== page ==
Tips for psychological support during the war in Ukraine - Blog Rozumiju

Psyche and War. How to Help Yourself and Your Children?

Uncertainty, fear, a rollercoaster of emotions. A feeling that you do not deserve to feel happy, because your close ones and millions of other people in your country are suffering. Experiencing similar emotions is only natural during an ongoing armed conflict or due to an unexpected change of environment. While you probably will not be able to be rid of them completely, here are some tips which could help – both your own psyche and your children’s.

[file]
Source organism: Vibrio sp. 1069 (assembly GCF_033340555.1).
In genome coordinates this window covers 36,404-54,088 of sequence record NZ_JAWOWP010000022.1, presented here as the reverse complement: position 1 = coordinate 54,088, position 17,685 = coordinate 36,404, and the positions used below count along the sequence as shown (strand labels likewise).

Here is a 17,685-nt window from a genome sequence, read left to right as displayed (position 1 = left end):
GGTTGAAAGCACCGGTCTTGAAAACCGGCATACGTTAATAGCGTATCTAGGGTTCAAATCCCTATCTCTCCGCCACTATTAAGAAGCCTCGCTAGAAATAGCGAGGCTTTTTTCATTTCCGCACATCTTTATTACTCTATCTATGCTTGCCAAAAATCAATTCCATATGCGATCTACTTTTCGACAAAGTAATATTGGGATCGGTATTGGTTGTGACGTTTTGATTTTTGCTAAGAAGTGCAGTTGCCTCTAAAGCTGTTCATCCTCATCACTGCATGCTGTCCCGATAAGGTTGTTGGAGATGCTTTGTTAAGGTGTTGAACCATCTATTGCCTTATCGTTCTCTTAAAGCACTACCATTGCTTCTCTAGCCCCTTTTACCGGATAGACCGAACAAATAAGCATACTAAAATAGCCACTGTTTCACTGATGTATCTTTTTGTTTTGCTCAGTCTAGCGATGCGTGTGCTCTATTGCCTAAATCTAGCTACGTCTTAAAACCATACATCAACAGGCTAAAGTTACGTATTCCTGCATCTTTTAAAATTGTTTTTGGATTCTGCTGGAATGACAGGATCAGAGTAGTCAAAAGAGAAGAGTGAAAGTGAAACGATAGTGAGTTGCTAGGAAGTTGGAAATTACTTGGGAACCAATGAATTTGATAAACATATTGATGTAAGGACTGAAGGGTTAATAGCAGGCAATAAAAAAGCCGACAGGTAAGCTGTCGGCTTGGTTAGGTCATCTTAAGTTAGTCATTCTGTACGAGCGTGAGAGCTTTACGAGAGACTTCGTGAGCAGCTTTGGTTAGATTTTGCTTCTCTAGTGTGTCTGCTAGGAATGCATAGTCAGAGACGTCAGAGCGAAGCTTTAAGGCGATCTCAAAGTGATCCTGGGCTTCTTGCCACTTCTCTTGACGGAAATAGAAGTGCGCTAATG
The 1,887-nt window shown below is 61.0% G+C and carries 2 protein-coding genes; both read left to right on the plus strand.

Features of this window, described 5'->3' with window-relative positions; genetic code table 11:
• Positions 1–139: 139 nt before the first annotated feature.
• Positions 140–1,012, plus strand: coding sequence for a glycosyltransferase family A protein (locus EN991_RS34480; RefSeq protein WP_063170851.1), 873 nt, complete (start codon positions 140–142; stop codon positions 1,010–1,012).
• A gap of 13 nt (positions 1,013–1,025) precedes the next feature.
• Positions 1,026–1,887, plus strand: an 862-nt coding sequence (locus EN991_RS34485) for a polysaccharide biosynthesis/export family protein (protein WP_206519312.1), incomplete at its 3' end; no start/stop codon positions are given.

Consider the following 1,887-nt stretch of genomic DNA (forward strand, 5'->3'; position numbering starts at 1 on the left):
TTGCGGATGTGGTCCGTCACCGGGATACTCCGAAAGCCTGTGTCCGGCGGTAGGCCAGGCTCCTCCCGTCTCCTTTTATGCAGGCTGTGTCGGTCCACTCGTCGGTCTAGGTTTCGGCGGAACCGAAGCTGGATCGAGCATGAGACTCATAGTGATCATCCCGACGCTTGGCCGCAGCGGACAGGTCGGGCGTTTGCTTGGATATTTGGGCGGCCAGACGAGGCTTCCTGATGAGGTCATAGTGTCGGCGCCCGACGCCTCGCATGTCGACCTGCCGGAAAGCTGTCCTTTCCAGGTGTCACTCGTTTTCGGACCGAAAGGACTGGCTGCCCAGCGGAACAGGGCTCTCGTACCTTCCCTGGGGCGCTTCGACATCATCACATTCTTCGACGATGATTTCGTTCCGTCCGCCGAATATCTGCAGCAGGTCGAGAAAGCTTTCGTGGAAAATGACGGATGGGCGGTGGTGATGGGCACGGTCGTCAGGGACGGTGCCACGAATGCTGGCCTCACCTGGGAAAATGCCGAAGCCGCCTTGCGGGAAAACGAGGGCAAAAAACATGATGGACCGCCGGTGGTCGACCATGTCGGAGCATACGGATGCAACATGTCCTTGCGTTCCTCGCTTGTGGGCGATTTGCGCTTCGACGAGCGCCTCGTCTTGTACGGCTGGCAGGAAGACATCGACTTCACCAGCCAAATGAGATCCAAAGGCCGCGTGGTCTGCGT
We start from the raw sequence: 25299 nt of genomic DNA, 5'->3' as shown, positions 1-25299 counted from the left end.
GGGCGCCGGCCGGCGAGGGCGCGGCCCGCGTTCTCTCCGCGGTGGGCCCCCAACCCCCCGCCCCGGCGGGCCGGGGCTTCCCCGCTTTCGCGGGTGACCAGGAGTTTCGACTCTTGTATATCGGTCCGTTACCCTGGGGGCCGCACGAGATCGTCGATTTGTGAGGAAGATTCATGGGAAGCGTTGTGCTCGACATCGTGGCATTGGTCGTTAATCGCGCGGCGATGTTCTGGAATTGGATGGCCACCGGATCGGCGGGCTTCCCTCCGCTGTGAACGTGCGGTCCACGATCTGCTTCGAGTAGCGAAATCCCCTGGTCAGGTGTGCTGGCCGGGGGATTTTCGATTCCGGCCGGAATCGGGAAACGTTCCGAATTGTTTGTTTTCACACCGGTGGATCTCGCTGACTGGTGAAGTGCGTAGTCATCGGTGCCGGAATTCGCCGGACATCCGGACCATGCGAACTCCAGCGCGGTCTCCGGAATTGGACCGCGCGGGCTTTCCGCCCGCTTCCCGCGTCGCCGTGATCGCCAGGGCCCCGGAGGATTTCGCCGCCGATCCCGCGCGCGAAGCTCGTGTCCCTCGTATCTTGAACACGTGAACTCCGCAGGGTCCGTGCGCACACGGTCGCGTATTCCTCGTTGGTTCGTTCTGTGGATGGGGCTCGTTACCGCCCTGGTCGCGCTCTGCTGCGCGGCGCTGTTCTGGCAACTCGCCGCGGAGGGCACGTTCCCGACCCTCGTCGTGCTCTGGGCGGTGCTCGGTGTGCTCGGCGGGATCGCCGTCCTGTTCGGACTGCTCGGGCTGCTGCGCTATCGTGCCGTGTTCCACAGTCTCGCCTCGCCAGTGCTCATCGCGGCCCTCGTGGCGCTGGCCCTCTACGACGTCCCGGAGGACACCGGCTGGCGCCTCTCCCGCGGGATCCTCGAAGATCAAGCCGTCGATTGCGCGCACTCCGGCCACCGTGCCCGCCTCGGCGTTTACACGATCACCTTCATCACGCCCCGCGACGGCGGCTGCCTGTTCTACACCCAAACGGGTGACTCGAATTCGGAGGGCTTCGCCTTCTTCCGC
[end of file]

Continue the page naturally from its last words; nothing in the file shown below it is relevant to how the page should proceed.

1. Yes to news, but in moderation

The need to stay informed is normal. However, try not to follow the news 24/7; the constant influx of negative updates can worsen your anxiety. Children should not be subjected to that either. If they do not have first-hand experience with the war and have so far been successfully protected from the depictions of the violence, the media portrayal could pose a threat to their mental well-being. Media theorists even warn that the media’s long-term emphasis on violence contributes to the so-called mean world syndrome – perceiving the world as a more dangerous and worse place than it actually is. So, you should only watch the news once in a while and for a limited period of time, for example, during evenings, when your children are asleep.

2. Discuss the war with children, but in a sensitive manner